24. Assembling Everything

The information contained herein is for reference only and may not be up to date. It does not constitute legal advice. You should always consult an attorney regarding your matter.

Once you’ve prepared all the required documents for whatever stage of the asylum application you’re working on, all that remains is to assemble it all.

Immigration files (both at the Asylum Office and in Immigration Court) are held together by two-hole punched paper fasteners at the top of the page, so this is the best way to keep your documents together. Do not print double-sided, as every other page will appear upside-down in light of the top-side binding! Also, do not coil-bind your submissions or otherwise make them difficult to disassemble, because the adjudicator will need to drop your submissions into their own file.

Submissions should be tabbed, either with commercial exhibit tabs, or by creating tabs on your computer that say “Exhibit 1,” etc, in large print on the bottom of the page. Tabs for affirmative filings go on the bottom of the page, and those for defensive filings go on the right side of the page.

Your goal in assembling your asylum packet is to make it as easy as possible for an adjudicator to find the important documents in the packet. It is therefore often a good idea to index the documents specific to your client (medical records, arrest records, letters, etc.) with Exhibit letters (i.e. “Exhibit A,”) and index the country conditions documents with Exhibit numbers (i.e. “Exhibit 1”.) Include brightly colored paper in between new sections of the documentation, for example, before the client’s declaration, before the index, and before the country conditions documents.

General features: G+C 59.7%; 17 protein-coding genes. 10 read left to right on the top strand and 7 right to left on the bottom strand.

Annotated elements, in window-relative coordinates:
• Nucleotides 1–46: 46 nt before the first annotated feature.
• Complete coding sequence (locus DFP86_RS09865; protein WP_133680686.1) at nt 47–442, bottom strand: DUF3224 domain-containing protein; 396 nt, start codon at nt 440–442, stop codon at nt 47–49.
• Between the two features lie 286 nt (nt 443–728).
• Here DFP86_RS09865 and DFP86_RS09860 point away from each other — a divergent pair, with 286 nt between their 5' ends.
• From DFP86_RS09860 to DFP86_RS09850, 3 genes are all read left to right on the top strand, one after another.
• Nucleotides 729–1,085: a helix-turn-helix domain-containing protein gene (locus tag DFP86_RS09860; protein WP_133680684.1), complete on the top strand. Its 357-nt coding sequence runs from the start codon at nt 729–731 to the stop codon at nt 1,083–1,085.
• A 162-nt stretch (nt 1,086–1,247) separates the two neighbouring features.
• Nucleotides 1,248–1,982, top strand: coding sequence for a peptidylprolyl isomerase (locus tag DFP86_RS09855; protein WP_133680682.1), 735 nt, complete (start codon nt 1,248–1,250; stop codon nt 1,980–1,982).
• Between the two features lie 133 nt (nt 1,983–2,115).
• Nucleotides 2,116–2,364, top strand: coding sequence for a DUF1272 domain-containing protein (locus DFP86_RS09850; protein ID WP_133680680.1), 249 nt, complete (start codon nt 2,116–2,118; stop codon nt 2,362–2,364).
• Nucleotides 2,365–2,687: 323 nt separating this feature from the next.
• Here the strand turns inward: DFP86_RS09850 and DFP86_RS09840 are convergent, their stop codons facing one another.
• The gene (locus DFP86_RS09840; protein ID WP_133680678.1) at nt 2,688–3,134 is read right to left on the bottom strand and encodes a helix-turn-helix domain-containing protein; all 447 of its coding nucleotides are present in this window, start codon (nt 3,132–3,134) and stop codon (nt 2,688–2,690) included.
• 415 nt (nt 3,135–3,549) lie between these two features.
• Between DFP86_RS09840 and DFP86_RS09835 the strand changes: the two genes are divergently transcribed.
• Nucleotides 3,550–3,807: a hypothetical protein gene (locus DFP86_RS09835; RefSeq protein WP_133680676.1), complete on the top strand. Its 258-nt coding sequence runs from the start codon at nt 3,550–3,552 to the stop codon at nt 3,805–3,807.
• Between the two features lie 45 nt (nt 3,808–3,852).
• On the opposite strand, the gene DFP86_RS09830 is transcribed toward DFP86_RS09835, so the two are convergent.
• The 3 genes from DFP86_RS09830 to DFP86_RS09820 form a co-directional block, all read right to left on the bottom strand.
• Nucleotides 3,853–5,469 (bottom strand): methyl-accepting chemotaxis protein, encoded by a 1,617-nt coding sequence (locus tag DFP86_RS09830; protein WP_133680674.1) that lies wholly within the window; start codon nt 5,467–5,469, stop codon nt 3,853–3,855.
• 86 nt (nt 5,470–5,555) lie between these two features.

If your country conditions documentation is very large, it’s okay to submit it as a separate packet.

You should keep one copy of all submissions for yourself.

Never submit originals of identity documents (passports, drivers’ licenses, government identification cards, birth certificates, etc.) unless ordered to do so by an immigration official. You should send in photocopies and have your client bring the originals to the interview. You should send the asylum application and any subsequent submission via overnight courier service or some other reliable delivery service where, if necessary, you can prove the date of receipt by Citizenship and Immigration Services or the immigration court.

This Manual is intended to provide information to attorneys and accredited representatives. It is not intended as legal advice. Asylum seekers should speak with qualified attorneys before applying.

This handbook is intended for use by pro bono attorneys and immigration attorneys working on LGBTQ/HIV asylum cases.

Self-help asylum guides for LGBTQ and HIV-positive people without attorneys.


Detention Hotline

If you are in detention, call:

(917) 654-9696 | M-W 9:30 - 5:30pm & Th 1:00 - 5:30pm

Calls from people outside of detention will not be accepted.